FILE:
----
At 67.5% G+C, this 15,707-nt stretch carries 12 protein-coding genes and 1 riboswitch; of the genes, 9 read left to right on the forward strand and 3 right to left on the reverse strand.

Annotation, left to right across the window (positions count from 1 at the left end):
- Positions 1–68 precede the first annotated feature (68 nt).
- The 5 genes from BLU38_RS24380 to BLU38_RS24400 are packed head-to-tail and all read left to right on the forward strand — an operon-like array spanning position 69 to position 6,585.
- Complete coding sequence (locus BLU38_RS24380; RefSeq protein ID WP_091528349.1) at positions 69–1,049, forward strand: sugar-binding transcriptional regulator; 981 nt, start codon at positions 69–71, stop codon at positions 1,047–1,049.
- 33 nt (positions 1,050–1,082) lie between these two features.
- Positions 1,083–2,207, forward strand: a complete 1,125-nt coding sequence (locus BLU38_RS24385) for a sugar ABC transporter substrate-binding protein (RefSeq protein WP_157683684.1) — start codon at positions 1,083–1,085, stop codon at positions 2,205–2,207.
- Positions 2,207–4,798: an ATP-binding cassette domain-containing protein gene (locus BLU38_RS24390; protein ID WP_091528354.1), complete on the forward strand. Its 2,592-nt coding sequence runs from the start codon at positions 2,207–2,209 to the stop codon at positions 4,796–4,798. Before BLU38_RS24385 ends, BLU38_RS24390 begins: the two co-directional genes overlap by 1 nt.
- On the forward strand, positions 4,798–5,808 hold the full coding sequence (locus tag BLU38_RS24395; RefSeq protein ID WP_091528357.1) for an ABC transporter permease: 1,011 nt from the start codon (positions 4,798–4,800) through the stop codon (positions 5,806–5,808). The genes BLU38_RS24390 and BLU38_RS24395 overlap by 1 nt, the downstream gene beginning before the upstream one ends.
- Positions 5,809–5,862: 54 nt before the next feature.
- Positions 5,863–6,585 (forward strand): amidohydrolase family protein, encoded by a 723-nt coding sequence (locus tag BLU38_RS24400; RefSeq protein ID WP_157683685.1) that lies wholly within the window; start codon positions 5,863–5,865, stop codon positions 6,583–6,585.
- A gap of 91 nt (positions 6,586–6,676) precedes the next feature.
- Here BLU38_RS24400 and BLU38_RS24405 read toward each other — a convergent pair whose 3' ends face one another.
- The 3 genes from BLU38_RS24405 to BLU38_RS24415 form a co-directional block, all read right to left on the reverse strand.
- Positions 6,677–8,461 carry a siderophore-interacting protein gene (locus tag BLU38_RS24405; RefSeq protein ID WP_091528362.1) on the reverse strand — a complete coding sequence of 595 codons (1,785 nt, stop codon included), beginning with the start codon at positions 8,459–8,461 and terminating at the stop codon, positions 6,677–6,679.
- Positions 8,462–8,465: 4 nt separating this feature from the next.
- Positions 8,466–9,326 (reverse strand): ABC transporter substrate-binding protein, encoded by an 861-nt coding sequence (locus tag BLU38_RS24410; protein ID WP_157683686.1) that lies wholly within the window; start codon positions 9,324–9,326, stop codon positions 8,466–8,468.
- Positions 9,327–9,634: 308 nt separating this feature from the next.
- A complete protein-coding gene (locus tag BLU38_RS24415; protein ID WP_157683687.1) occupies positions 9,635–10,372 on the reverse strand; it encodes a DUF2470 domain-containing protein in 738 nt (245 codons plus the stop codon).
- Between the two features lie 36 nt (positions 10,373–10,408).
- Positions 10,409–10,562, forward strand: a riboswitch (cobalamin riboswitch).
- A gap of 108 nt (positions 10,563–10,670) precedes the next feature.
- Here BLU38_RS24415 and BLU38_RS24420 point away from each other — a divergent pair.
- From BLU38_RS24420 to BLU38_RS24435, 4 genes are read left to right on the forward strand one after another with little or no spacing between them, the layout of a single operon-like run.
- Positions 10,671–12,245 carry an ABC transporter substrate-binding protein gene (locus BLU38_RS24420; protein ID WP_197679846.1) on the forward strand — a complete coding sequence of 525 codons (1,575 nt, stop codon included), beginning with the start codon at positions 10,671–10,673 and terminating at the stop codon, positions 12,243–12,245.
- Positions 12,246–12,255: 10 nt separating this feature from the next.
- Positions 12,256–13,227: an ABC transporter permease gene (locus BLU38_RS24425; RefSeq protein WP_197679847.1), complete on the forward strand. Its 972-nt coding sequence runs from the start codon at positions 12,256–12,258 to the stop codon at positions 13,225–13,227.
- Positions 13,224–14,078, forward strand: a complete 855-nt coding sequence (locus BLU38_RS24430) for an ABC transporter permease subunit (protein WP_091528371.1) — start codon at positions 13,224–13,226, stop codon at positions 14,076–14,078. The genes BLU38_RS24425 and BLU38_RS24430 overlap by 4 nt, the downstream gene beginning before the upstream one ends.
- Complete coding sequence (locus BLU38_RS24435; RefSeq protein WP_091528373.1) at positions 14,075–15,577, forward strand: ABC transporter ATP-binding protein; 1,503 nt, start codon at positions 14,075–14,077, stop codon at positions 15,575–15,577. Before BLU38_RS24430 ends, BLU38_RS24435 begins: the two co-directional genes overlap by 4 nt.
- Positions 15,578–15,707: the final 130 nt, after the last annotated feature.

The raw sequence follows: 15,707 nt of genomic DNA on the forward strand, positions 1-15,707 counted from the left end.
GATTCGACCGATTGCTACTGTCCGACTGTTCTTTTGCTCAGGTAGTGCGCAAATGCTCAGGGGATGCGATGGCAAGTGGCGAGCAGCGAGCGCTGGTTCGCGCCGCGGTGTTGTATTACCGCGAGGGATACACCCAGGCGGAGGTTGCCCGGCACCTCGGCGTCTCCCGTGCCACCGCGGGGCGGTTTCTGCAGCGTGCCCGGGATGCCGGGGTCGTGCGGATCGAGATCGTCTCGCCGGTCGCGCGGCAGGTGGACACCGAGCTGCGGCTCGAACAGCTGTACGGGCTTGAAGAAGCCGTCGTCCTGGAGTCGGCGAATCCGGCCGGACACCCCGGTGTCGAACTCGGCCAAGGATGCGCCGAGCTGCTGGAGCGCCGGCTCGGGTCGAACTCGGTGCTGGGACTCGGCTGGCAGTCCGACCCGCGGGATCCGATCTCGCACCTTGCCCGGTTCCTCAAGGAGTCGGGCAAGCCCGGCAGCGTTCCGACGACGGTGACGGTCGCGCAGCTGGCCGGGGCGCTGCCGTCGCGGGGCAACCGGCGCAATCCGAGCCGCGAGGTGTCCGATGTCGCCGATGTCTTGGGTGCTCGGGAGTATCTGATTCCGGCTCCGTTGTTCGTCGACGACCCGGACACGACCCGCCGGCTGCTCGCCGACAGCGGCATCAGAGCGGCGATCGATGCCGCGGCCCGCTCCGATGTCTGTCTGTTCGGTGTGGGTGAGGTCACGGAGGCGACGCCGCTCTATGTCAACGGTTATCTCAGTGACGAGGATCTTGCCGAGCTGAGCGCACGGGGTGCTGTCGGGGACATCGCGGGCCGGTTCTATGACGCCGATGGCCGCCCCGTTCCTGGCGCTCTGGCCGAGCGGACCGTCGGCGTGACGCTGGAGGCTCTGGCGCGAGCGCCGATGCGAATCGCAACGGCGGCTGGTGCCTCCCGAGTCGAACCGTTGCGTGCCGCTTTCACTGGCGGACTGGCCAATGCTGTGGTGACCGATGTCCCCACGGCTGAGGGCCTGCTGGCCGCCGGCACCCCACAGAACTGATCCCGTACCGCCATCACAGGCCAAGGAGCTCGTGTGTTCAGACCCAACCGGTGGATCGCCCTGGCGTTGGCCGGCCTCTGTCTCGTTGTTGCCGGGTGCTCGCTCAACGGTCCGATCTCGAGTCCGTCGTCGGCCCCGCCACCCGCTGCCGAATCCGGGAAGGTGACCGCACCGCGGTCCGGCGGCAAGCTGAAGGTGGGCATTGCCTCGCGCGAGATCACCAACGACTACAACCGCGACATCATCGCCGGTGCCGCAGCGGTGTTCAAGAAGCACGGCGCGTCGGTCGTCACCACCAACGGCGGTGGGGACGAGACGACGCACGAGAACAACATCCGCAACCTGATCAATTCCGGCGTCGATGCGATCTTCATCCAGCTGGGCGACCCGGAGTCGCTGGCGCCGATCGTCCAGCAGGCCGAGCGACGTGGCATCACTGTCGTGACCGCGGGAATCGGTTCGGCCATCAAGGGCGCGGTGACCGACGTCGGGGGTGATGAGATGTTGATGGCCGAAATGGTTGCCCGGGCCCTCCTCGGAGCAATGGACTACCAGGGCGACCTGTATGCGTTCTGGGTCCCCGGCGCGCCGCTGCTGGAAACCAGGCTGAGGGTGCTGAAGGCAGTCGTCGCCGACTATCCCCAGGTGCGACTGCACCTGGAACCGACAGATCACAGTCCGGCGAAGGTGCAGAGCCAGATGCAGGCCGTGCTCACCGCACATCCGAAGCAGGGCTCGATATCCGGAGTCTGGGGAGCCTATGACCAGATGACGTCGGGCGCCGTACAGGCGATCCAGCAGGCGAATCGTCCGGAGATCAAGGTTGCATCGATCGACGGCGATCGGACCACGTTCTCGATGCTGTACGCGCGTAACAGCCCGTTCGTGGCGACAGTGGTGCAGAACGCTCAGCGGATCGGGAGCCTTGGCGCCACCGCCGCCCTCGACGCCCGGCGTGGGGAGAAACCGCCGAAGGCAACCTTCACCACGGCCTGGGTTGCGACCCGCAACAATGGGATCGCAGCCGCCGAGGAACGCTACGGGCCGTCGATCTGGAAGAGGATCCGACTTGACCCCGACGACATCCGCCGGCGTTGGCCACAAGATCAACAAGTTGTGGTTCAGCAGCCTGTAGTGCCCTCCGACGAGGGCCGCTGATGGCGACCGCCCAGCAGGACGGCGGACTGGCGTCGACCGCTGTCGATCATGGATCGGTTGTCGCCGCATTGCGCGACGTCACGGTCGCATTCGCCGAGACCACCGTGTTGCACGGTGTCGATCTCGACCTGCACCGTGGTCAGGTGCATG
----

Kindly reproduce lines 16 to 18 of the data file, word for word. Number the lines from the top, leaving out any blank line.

- Positions 8,462–8,465: 4 nt separating this feature from the next.
- Positions 8,466–9,326 (reverse strand): ABC transporter substrate-binding protein, encoded by an 861-nt coding sequence (locus tag BLU38_RS24410; protein ID WP_157683686.1) that lies wholly within the window; start codon positions 9,324–9,326, stop codon positions 8,466–8,468.
- Positions 9,327–9,634: 308 nt separating this feature from the next.